The impact of trains in Cache Valley

BRIGHAM CITY — Earlier this week, Utah marked the anniversary of driving the Golden Spike in Promontory that joined the Central Pacific and Union Pacific railroads. The first Transcontinental Railroad was completed May 10, 1869.

Railroad historian Thornton Waite was a guest on KVNU’s For The People Show. He said many communities in northern Utah and southeast Idaho were “accidentally” developed by the rail companies.

Railroad officials and employees celebrate the completion of the first railroad transcontinental link in Promontory, Utah on May 10, 1869. The Union Pacific’s Locomotive No. 119, right, and Central Pacific’s Jupiter edged forward over the golden spike that marked the joining of the nation by rail. (AP Photo/Union Pacific/Andrew Russell)

“The railroads were built through Utah and Idaho to get to the west coast,” said Waite. “The railroads noticed the lines were being built through good farmland if it could be irrigated, so they built branch lines in southern Idaho. Irrigation came and the railroads developed all those communities that you see now.”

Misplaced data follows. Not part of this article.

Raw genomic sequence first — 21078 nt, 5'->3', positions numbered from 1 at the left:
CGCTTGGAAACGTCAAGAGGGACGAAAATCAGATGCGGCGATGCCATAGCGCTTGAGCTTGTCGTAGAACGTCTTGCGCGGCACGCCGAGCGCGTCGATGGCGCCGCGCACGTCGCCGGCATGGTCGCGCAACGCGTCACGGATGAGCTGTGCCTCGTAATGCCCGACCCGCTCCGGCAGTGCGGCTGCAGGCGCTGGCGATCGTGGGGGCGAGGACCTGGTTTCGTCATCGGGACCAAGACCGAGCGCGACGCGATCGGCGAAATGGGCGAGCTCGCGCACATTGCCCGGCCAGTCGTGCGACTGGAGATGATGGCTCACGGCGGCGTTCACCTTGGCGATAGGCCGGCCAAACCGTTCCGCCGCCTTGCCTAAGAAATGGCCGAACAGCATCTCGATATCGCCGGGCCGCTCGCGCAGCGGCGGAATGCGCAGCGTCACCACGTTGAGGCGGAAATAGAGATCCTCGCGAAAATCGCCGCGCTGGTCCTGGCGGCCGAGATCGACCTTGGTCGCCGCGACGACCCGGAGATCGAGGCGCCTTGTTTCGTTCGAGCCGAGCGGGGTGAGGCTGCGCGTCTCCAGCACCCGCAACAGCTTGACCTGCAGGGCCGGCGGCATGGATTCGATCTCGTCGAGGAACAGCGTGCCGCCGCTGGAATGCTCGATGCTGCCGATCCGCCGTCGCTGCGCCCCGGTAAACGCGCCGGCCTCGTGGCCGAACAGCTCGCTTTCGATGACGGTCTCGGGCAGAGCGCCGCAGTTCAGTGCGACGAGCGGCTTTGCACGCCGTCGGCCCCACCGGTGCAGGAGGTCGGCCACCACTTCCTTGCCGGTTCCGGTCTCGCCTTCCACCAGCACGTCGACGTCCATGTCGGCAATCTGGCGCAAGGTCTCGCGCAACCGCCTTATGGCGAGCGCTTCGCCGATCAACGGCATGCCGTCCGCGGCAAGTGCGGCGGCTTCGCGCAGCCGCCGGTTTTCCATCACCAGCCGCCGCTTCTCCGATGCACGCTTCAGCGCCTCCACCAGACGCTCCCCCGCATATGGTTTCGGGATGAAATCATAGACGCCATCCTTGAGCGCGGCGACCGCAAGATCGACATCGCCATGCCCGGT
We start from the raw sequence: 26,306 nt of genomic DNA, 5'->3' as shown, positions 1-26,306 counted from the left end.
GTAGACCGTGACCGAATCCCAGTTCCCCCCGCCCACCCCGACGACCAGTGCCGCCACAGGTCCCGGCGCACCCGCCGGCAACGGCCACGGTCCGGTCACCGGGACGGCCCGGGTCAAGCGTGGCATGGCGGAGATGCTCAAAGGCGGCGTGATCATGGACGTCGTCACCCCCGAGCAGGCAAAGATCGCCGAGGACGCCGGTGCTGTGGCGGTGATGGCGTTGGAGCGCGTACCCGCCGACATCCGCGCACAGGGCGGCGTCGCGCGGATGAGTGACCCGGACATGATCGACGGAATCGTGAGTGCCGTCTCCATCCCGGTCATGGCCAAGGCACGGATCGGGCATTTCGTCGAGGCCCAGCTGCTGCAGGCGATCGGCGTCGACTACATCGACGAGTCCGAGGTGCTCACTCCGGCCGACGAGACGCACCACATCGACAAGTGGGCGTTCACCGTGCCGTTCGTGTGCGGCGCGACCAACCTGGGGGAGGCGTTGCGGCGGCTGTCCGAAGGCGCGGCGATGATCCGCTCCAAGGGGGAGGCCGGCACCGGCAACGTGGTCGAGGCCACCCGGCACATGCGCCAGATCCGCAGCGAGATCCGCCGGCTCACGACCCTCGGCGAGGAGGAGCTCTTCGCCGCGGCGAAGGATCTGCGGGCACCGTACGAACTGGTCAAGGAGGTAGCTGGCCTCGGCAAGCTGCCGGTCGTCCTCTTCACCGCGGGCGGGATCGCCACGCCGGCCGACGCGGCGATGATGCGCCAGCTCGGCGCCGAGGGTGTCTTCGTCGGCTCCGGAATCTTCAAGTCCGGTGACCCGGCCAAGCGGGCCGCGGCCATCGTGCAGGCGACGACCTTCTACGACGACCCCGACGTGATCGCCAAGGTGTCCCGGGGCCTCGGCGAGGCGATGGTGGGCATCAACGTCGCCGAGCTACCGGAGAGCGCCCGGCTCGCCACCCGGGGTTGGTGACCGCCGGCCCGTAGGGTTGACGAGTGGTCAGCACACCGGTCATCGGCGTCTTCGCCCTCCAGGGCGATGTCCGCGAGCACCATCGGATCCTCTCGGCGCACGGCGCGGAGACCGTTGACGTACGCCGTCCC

The companies also developed travel to Yellowstone National Park. They promoted the park because they wanted the passenger business, and they built the line up to West Yellowstone specifically for the tourist trade. That brought dozens of passenger trains through the area, en route to the park.

Waite explained how the first railroad tracks to Logan were a narrow gauge line from Brigham City. The line wasn’t built very well because of a lack of money.

“The railroads were building lines from Ogden up to the Butte, Montana mines, where there was gold and silver; nobody cared about copper at the time. It was built up to Franklin and they ran out of money in 1873. About 1878, the Pacific Railroad took it over and extended the line up to Butte by 1881.”

The line originally ran from Brigham City, through Logan and Pocatello, up to the Butte mines. It was later widened and rerouted, running through Cache Junction and bypassing Logan.

Waite said much of the technology at that time was constantly changing. Some of the early rail lines were built by trial and error, and were not always successful.

“They would design a bridge and see if it worked, and I hate to say it but sometimes it didn’t work. They developed new materials. They went from iron rails to steel rails. The trains got faster, they developed more powerful locomotives. Railroad cars used to be all wood and they found out that wood didn’t last that long, so they built steel cars.”

Most railroad traffic is now primarily transferring raw materials across the country.


will@cvradio.com

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